Perfecting a security interest takes more than registering on the PPSR
A secured party is well-advised to perfect its security interest to protect its rights in the personal property subject to the security interest. The PPSA provides for three different perfection steps: registration, possession and control. Registration on the PPSR is the most common perfection step.
One common misconception is that the act of registration itself has the legal effect of perfecting a security interest. In actual fact, registering is merely a necessary component of “perfecting” a security interest. More is required. In particular, it is necessary to have an underlying document evidencing that the owner of the personal property (or a buyer on credit) is granting a security interest to the secured party.
A security interest is perfected if all of the following apply:
- The security interest is attached to collateral;
- The security interest is enforceable against a third party; and
- A registration is effective with respect to the collateral (unless the security interest could be perfected by possession or control).
See section 21.
In general terms, attachment requires that the grantor of the security interest has an interest in the property and the secured party has given value for the security interest. Attachment can, therefore, occur even if the security agreement is an oral security agreement. Attachment means the security interest is enforceable against the grantor.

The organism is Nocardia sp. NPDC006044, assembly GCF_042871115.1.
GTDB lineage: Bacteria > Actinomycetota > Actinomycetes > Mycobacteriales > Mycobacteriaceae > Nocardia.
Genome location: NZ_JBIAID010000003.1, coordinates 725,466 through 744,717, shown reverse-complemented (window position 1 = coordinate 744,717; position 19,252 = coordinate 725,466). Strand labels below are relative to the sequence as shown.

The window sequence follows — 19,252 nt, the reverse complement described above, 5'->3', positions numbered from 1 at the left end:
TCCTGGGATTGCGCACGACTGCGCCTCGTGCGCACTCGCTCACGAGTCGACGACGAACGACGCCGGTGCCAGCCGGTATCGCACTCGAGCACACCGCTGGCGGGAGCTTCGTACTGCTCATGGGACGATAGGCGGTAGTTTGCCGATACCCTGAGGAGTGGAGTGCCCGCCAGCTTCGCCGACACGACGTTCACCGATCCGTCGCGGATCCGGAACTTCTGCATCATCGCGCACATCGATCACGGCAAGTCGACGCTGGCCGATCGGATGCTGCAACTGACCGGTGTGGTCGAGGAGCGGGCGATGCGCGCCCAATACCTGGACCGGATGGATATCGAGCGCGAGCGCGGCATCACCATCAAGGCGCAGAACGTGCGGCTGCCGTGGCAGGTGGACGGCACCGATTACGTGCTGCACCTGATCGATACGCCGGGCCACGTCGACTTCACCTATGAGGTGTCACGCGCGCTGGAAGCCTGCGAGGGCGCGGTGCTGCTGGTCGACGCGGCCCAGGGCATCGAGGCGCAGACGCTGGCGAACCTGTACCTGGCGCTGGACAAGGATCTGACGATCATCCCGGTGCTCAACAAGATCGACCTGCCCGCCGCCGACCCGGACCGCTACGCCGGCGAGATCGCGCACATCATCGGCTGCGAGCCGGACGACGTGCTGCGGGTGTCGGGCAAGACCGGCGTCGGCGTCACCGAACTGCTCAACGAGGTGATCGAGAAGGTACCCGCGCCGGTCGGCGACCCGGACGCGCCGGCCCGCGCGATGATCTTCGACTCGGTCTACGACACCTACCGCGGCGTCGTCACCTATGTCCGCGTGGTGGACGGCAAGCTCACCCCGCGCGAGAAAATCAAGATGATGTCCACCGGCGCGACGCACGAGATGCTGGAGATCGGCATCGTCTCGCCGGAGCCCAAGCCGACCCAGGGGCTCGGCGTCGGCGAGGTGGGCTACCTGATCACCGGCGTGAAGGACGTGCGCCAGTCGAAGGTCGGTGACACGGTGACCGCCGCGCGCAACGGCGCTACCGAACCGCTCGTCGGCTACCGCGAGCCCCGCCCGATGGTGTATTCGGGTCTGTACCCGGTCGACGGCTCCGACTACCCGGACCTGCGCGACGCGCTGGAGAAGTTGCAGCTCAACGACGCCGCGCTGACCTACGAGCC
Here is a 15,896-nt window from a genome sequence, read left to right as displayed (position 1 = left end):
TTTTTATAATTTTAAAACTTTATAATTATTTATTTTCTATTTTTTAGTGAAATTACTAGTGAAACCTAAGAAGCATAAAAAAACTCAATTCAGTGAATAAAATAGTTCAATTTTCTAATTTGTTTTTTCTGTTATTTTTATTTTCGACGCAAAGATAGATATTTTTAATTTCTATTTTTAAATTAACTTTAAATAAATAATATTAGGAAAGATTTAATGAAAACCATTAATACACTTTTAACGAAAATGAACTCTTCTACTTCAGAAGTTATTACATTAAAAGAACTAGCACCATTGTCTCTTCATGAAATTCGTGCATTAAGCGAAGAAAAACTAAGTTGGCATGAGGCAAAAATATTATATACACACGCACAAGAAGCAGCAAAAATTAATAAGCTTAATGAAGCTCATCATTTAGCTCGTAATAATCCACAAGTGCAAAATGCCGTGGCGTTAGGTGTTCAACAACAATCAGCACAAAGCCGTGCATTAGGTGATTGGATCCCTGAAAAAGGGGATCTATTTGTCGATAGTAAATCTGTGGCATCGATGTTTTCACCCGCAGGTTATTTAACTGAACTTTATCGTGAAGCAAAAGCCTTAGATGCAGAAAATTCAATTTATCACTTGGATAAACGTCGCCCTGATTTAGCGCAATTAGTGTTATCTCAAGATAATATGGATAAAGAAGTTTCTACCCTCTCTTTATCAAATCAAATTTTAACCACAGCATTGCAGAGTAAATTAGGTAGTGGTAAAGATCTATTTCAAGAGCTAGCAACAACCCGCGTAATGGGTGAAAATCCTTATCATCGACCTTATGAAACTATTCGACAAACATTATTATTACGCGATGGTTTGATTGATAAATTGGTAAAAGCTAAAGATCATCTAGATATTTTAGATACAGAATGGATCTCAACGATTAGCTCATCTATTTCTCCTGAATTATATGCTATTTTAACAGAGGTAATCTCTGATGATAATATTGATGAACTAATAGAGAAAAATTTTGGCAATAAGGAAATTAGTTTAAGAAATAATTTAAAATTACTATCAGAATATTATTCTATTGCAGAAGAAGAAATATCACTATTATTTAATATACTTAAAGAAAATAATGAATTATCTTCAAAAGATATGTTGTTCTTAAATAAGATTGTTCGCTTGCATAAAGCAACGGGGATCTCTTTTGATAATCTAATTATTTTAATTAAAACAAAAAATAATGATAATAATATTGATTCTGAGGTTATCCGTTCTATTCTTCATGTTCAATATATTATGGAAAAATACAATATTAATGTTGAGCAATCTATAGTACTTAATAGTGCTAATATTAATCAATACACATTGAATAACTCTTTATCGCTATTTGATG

But, to achieve a perfected security interest, the security interest must also be enforceable against a third party. This requires the security agreement to be evidenced in writing. Therefore, a secured party with an oral security agreement cannot perfect its security interest even if the secured party registers.
In addition to being in writing, a security agreement must “cover the collateral” before it becomes enforceable against third parties and capable of being perfected. The security agreement must:
- be either signed by the grantor, or otherwise “adopted or accepted” by the grantor; and
- contain a “description of the particular collateral” or a statement that a security interest is taken in all of the grantor’s present and after-acquired property or a statement that a security interest is taken in all of the grantor’s present and after-acquired property except specified items or classes of personal property.
The Federal Court of Australia in Pozzebon (Trustee) v Australian Gaming and Entertainment Ltd, in the matter of Australian Gaming and Entertainment Ltd (in liq)  FCA 1034 (Pozzebon), addressed whether a security interest was “perfected by registration, and by no other means”.
The Court found that attachment and enforceability are “mandatory prerequisites to the perfection of a security interest” and that all the elements of section 21(1)(b) must be satisfied to perfect a security interest.